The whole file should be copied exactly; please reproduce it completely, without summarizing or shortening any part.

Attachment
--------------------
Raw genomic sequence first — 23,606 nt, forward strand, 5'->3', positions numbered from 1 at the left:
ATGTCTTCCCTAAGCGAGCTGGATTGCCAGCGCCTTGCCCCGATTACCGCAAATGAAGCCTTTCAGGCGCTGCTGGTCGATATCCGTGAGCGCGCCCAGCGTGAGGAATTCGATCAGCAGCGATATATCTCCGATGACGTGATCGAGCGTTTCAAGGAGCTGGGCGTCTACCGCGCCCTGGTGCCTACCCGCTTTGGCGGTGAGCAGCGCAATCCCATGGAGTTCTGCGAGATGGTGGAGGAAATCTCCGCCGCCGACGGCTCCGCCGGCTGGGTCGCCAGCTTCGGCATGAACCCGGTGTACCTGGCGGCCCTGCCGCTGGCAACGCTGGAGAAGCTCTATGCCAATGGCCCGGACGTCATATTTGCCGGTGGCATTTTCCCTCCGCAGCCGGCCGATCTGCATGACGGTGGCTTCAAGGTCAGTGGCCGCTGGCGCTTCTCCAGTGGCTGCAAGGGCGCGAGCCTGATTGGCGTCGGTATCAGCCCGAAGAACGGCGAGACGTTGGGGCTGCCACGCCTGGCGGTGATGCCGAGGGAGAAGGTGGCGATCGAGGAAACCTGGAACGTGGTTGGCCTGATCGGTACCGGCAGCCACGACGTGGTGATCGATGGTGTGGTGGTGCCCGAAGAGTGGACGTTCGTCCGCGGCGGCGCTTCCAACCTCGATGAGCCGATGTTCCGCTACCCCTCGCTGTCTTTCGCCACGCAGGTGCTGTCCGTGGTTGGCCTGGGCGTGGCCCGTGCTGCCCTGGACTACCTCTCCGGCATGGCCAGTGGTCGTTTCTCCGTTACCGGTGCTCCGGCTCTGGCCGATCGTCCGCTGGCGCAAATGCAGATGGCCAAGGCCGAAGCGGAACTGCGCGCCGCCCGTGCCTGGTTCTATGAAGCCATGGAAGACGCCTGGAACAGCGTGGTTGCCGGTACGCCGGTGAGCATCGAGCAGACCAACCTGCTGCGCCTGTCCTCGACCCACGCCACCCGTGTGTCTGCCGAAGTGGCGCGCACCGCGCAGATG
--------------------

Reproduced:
Raw genomic sequence first — 23,606 nt, forward strand, 5'->3', positions numbered from 1 at the left:
ATGTCTTCCCTAAGCGAGCTGGATTGCCAGCGCCTTGCCCCGATTACCGCAAATGAAGCCTTTCAGGCGCTGCTGGTCGATATCCGTGAGCGCGCCCAGCGTGAGGAATTCGATCAGCAGCGATATATCTCCGATGACGTGATCGAGCGTTTCAAGGAGCTGGGCGTCTACCGCGCCCTGGTGCCTACCCGCTTTGGCGGTGAGCAGCGCAATCCCATGGAGTTCTGCGAGATGGTGGAGGAAATCTCCGCCGCCGACGGCTCCGCCGGCTGGGTCGCCAGCTTCGGCATGAACCCGGTGTACCTGGCGGCCCTGCCGCTGGCAACGCTGGAGAAGCTCTATGCCAATGGCCCGGACGTCATATTTGCCGGTGGCATTTTCCCTCCGCAGCCGGCCGATCTGCATGACGGTGGCTTCAAGGTCAGTGGCCGCTGGCGCTTCTCCAGTGGCTGCAAGGGCGCGAGCCTGATTGGCGTCGGTATCAGCCCGAAGAACGGCGAGACGTTGGGGCTGCCACGCCTGGCGGTGATGCCGAGGGAGAAGGTGGCGATCGAGGAAACCTGGAACGTGGTTGGCCTGATCGGTACCGGCAGCCACGACGTGGTGATCGATGGTGTGGTGGTGCCCGAAGAGTGGACGTTCGTCCGCGGCGGCGCTTCCAACCTCGATGAGCCGATGTTCCGCTACCCCTCGCTGTCTTTCGCCACGCAGGTGCTGTCCGTGGTTGGCCTGGGCGTGGCCCGTGCTGCCCTGGACTACCTCTCCGGCATGGCCAGTGGTCGTTTCTCCGTTACCGGTGCTCCGGCTCTGGCCGATCGTCCGCTGGCGCAAATGCAGATGGCCAAGGCCGAAGCGGAACTGCGCGCCGCCCGTGCCTGGTTCTATGAAGCCATGGAAGACGCCTGGAACAGCGTGGTTGCCGGTACGCCGGTGAGCATCGAGCAGACCAACCTGCTGCGCCTGTCCTCGACCCACGCCACCCGTGTGTCTGCCGAAGTGGCGCGCACCGCGCAGATG